ECTS Abstracts (2015) 1 P110

Genetic variations, methylation patterns and protein expression in RANK contribute to breast cancer cell behaviour in bone

Asim Khogeer1,2, Silvia Marino1, Prabha Peramuhendige1,2, Sachin Wani2, Omar Albagha2 & Aymen Idris1

1Academic Unit of Bone Biology, Department of Human Metabolism, School of Medicine & Biomedical Sciences, Medical School, University of Sheffield, Sheffield, UK; 2MRC, Institute of Genetics and Molecular Medicine, University of Edinburgh, Edinburgh, UK.

Receptor activator of NFκB (RANK) plays an important role in mammary gland development and breast cancer metastasis. Here, we examined the cancer cell-autonomous role of RANK in regulating breast cancer induced osteolysis. First, we observed that RANK is highly expressed in various bone-tropic (BT) clones of parenteral human MDA-MB-231 (MDA-231-P) and mouse 4T1 (4T1-P) breast cancer cells. Epigenetic analysis revealed that enhanced RANK expression in these cells correlates with increased promoter methylation, and further analysis of genetic variations showed that bone-tropic cells predominantly expressed two altered isoforms of the RANK receptor, namely Δ9- and Δ8,9-RANK. Moreover, both isoforms were found to express the regulatory motif for p38 MAPK (559PVQEET564), but lacked TRAF6-binding motif, which is essential for NFκB activation. Mechanistic studies in MDA-231-BT and 4T1-BT cells showed that RANK ligand stimulated p38 phosphorylation (MDA-231-P, 39% and 4T1-P, 20% p<0.05), while it had no effects on the phosphorylation of IKKβ and I?B, degradation of I?B and NFκB DNA binding at concentrations up to 300 ng/ml. Functional studies in breast cancer and bone marrow cells demonstrated that exposure of MDA-231-P and 4T1-P or their bone-tropic clones to RANK ligand (100-300 ng/ml) stimulated cell spreading by 2 folds (p<0.05), increased 2D random (MDA-231-P, 37%, p<0.05), directed (MDA-231-P, 160% and MDA-231-BT, 189%, p<0.05) and chemotactic migration (MDA-231-P, 367%, p<0.05), and enhanced the ability of bone-tropic breast cancer cells to stimulate osteoclastogenesis (MDA-231-BT, 196% and 4T1-BT, 93%, p<0.01), whereas stable knockdown of RANK was inhibitory (p<0.05). Collectively, these findings suggest that genetic variations in RANK in highly metastatic bone-tropic breast cancer cells contribute to phenotypic modifications that alter the host tissue environment to foster formation of osteolytic bone lesions. Studies to further examine the role of different variants of RANK in the regulation of breast cancer induced osteolysis are currently in progress.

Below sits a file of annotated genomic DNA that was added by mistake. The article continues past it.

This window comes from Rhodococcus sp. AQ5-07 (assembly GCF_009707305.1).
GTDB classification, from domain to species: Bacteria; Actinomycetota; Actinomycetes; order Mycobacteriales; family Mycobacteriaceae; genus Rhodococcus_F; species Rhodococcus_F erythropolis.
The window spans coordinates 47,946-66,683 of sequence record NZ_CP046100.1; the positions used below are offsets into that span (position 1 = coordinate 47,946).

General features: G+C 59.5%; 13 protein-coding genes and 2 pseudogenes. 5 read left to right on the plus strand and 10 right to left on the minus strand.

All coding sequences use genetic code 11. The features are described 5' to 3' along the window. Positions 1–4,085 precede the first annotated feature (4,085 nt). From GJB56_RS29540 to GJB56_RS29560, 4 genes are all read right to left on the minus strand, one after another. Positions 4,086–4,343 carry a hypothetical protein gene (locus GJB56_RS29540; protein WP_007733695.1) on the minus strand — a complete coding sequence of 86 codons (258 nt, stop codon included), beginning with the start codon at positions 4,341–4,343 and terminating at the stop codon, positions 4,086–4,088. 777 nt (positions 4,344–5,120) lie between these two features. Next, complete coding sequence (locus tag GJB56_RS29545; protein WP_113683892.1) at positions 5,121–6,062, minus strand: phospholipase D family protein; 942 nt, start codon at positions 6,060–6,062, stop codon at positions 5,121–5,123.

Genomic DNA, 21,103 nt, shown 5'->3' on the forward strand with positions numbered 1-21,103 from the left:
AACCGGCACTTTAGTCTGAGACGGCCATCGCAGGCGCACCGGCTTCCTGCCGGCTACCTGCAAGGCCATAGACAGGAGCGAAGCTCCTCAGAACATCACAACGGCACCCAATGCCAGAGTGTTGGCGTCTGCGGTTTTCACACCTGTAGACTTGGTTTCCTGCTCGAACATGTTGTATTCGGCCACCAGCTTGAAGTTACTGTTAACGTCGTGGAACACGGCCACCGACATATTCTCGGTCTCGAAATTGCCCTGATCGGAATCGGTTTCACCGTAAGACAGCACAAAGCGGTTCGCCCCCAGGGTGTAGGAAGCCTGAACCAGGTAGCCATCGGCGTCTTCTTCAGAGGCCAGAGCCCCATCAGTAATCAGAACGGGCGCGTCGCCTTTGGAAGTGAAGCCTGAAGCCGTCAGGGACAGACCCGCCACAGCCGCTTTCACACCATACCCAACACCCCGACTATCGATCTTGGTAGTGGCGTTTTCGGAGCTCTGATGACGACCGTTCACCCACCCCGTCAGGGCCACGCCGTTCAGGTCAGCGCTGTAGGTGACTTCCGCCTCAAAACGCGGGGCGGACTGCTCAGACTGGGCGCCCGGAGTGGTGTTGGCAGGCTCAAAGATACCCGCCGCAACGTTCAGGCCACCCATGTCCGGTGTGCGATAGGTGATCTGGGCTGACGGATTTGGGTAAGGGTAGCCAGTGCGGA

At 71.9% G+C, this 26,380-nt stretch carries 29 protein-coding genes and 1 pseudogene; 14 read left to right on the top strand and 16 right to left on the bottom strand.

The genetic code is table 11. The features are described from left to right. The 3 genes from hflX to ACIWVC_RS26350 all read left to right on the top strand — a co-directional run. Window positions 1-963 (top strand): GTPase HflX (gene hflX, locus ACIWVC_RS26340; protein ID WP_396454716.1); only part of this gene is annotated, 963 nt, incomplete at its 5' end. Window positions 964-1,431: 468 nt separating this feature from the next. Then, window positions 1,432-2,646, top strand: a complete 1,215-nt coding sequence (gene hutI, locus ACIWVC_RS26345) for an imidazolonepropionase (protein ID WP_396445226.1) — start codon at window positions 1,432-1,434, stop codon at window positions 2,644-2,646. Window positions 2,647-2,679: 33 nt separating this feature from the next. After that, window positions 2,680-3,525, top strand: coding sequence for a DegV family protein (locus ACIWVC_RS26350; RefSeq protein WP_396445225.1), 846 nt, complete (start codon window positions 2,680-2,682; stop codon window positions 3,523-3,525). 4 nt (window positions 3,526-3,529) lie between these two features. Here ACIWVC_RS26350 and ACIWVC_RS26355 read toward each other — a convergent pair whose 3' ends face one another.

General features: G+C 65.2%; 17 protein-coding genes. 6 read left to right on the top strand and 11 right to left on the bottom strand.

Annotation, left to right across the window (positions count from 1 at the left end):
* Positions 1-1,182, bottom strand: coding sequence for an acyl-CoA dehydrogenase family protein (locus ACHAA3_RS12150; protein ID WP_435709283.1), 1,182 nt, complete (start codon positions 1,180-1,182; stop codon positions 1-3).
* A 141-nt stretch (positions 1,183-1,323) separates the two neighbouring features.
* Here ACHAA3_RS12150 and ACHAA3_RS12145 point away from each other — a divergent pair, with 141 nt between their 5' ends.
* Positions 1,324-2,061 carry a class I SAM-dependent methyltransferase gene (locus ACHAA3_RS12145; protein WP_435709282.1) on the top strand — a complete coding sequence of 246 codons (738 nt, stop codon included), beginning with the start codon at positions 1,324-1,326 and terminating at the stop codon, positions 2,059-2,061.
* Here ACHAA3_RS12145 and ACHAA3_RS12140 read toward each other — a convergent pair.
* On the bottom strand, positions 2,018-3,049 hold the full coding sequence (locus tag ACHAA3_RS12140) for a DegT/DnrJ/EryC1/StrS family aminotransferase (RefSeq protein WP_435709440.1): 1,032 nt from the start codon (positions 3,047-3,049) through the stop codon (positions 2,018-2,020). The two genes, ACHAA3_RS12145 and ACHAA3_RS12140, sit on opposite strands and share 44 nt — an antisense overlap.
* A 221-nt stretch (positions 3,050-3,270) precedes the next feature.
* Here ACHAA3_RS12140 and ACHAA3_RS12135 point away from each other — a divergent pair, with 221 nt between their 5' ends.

Disclosure: The authors declared no competing interests. This work was supported by the Ministry of Health of Saudi Arabia.

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